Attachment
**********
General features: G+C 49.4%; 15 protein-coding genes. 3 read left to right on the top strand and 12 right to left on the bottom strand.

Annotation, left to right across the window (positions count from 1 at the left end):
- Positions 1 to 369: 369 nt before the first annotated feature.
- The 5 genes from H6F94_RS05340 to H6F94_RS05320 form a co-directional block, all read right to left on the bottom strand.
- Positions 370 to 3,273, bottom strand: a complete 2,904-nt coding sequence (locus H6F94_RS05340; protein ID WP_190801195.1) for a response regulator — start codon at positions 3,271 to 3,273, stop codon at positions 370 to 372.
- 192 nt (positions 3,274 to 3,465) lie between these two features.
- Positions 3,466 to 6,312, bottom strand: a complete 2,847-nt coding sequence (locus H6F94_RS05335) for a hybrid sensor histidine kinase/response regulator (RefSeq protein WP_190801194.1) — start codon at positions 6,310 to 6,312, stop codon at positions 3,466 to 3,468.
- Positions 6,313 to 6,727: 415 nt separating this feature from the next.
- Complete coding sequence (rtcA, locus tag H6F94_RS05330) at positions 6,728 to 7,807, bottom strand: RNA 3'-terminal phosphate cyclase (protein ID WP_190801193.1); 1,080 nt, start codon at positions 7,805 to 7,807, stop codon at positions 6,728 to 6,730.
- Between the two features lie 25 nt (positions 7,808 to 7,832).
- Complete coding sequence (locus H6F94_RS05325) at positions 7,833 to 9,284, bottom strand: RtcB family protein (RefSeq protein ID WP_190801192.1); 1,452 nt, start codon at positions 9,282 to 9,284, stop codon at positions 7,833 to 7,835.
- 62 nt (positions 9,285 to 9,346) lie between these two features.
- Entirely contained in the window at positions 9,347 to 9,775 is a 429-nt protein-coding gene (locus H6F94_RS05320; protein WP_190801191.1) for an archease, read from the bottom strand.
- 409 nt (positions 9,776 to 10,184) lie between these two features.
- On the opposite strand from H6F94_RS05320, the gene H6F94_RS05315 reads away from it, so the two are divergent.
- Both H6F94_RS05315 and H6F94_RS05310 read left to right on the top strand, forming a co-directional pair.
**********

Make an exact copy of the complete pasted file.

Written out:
General features: G+C 49.4%; 15 protein-coding genes. 3 read left to right on the top strand and 12 right to left on the bottom strand.

Annotation, left to right across the window (positions count from 1 at the left end):
- Positions 1 to 369: 369 nt before the first annotated feature.
- The 5 genes from H6F94_RS05340 to H6F94_RS05320 form a co-directional block, all read right to left on the bottom strand.
- Positions 370 to 3,273, bottom strand: a complete 2,904-nt coding sequence (locus H6F94_RS05340; protein ID WP_190801195.1) for a response regulator — start codon at positions 3,271 to 3,273, stop codon at positions 370 to 372.
- 192 nt (positions 3,274 to 3,465) lie between these two features.
- Positions 3,466 to 6,312, bottom strand: a complete 2,847-nt coding sequence (locus H6F94_RS05335) for a hybrid sensor histidine kinase/response regulator (RefSeq protein WP_190801194.1) — start codon at positions 6,310 to 6,312, stop codon at positions 3,466 to 3,468.
- Positions 6,313 to 6,727: 415 nt separating this feature from the next.
- Complete coding sequence (rtcA, locus tag H6F94_RS05330) at positions 6,728 to 7,807, bottom strand: RNA 3'-terminal phosphate cyclase (protein ID WP_190801193.1); 1,080 nt, start codon at positions 7,805 to 7,807, stop codon at positions 6,728 to 6,730.
- Between the two features lie 25 nt (positions 7,808 to 7,832).
- Complete coding sequence (locus H6F94_RS05325) at positions 7,833 to 9,284, bottom strand: RtcB family protein (RefSeq protein ID WP_190801192.1); 1,452 nt, start codon at positions 9,282 to 9,284, stop codon at positions 7,833 to 7,835.
- 62 nt (positions 9,285 to 9,346) lie between these two features.
- Entirely contained in the window at positions 9,347 to 9,775 is a 429-nt protein-coding gene (locus H6F94_RS05320; protein WP_190801191.1) for an archease, read from the bottom strand.
- 409 nt (positions 9,776 to 10,184) lie between these two features.
- On the opposite strand from H6F94_RS05320, the gene H6F94_RS05315 reads away from it, so the two are divergent.
- Both H6F94_RS05315 and H6F94_RS05310 read left to right on the top strand, forming a co-directional pair.